• downloaded the Earth app (new, essential for your work, see below)
  • downloaded the BirdLasser app (not essential, only if you are really into your birds)
  • downloaded the iNaturalist app (not essential, only if you are really into your natural history)

We’ve decided to use Earth for on-site navigation, so please download the app. If you’re into things like that, you can also import into Earth three files and have a play. We will send you these files and also some others so that you know what’s coming 😉 If you are not into this, then don’t worry, we will explain everything on site and get you set up once you are here.

Roland and I will be driving to Nairobi in a minute. See you there at 08:00 tomorrow, group 1.

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Kenya: Stutter start

Update from our Africa volunteer project working on the Big Five and biodiversity in the Maasai Mara of Kenya

Matthias and I are off to a stutter start of our Kenya biodiversity volunteer expedition.

First, our baggage (with important expedition equipment) did not make it to Nairobi. So far Kenyan Airways have proved incompetent in even locating it. Then our first hire 4×4 broke down after 5 km and we had to leave it with the mechanics. The second just made it to Enonkishu before the clutch gave in. Thank you very much Market Car Hire! And on the way, we were harassed by a greedy and self-important policeman.

But we got there in the end and it is good to be back. Lots of changes. More wildlife, more people, more rain. Lots of work to do. New (very good) cook!

Rebekah, our local scientist, has been busy devising our surveys, now in three conservancies rather than one (see photos, all to be explained during training when you get here). We in turn have busied ourselves with paperwork and setup. Replacement cars are here and we hope this will be breakdowns and police harassment out of the way for the expedition, but don’t hold your breath.

The Mara is as beautiful and welcoming as ever. It’s a bit chilly in the morning (jacket or long sleeves required), but gets hot by mid-day, cooling off in the evening. As I type this, rain is gently pattering on the tin roof and vervet monkeys are playing in the trees nearby, sounding like elephants when they venture on the wet tin roof. Tonight the hippos will be grunting us to sleep as they always do. Sweet dreams and safe travels group 1. See you on Sunday. One more diary before then, perhaps.

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Kenya: Let’s go

Update from our Africa volunteer project working on the Big Five and biodiversity in the Maasai Mara of Kenya

Welcome to the Kenya 2023 diary. I am Johnny Adams, your expedition leader.

We look forward to returning to Kenya and Enonkishu Conservancy after a pandemic-enforced absence of two years. In fact, our Kenya expedition in February 2020 was the last expedition that ran before the pandemic hit us all. So now we are full circle and keen to go again.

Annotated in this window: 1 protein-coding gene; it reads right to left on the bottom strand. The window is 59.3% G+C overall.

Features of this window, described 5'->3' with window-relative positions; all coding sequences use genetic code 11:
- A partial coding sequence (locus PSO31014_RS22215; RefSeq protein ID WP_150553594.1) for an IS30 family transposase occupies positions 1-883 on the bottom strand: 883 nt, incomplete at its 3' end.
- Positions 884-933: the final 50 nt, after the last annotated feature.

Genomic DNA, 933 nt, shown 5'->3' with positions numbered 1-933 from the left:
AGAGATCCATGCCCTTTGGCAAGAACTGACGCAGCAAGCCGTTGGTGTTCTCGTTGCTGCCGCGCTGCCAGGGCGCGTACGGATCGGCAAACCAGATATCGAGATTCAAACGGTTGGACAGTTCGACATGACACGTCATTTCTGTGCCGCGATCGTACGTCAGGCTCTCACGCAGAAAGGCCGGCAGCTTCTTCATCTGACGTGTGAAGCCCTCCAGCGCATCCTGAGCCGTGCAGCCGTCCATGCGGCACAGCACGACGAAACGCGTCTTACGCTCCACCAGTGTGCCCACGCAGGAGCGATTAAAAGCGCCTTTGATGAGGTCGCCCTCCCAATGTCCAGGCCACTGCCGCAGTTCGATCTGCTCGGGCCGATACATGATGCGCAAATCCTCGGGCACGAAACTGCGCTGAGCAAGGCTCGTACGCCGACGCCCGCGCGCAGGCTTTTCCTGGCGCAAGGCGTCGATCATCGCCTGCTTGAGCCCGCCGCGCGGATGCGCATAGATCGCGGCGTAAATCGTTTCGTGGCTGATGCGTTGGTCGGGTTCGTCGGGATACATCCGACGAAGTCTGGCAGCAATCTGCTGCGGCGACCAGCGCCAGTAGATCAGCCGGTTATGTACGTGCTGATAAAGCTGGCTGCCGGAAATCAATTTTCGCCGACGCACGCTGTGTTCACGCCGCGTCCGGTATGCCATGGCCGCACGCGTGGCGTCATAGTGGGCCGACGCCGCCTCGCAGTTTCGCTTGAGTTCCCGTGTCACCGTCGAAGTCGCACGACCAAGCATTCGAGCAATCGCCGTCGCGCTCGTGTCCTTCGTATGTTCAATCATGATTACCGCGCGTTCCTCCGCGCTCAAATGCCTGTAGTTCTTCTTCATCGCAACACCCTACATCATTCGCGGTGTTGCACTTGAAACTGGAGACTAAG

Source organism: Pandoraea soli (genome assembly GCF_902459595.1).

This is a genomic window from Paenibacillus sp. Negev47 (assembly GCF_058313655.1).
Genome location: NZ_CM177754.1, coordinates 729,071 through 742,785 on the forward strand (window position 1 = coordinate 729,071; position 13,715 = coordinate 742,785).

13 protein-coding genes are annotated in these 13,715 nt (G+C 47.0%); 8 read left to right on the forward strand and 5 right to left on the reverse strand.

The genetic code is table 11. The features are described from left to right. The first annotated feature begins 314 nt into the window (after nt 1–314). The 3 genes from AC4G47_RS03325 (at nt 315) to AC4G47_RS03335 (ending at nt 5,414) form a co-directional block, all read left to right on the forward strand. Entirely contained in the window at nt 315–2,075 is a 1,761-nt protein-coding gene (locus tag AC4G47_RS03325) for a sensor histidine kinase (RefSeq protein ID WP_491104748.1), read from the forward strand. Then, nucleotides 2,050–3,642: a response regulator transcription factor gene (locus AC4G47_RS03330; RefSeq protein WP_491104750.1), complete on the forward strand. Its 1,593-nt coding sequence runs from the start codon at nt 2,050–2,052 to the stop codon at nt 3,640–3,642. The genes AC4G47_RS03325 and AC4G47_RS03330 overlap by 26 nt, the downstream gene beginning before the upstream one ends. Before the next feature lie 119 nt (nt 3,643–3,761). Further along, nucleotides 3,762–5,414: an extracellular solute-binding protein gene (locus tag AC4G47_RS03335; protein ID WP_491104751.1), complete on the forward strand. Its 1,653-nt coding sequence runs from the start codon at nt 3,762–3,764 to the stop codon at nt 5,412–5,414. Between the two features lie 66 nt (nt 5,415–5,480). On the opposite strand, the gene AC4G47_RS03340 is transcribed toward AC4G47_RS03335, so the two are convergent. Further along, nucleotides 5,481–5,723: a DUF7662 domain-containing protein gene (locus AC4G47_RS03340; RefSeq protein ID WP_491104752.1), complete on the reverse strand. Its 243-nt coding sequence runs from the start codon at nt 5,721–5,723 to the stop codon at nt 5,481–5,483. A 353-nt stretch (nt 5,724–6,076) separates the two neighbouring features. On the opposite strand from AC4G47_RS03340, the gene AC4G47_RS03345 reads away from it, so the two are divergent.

I will be flying to Nairobi on Sunday to set up for you. With me will be our founder and executive director Dr. Matthias Hammer, who will be there for setup and probably part of group 1. Helping us in Kenya will be Rebekah Karimi, erstwhile conservation manager of Enonkishu Conservancy and our first local scientist when we started this expedition back in 2019, as well as Roland Arniston, who will act as expedition scientist this year, alongside Rebekah.

I’ll be in touch again from the ground in Kenya next week, but first here are some tasks for you citizen scientist in preparation for the expedition:

  1. Please download the expedition field guide & manual 2023 and make sure you bring a copy with you on the expedition (hardcopy or softcopy on a tablet are fine). The more you can study and swot up on this now, the easier you will find the training on the ground, so please invest some time now, if you can.
  2. We will be using Cybertracker for much of the data recording. Please can you download this to your mobile phone and familiarise yourself with the app. The app works best when connected to the internet, so either please buy a Safaricom SIM card on arrival (this provider works best in the study site) or make sure you have a roaming agreement for Kenya with your provider at home. You can easily pick up Safaricom SIM cards at the airport, just after exiting arrivals.

Otherwise, I hope your preparations are going well. You’ll hear from me again in a week or so.

And finally, here are some photos and videos of the last expedition in 2020 to get you in the spirit of things.

Best wishes

Johnny Adams
Expedition leader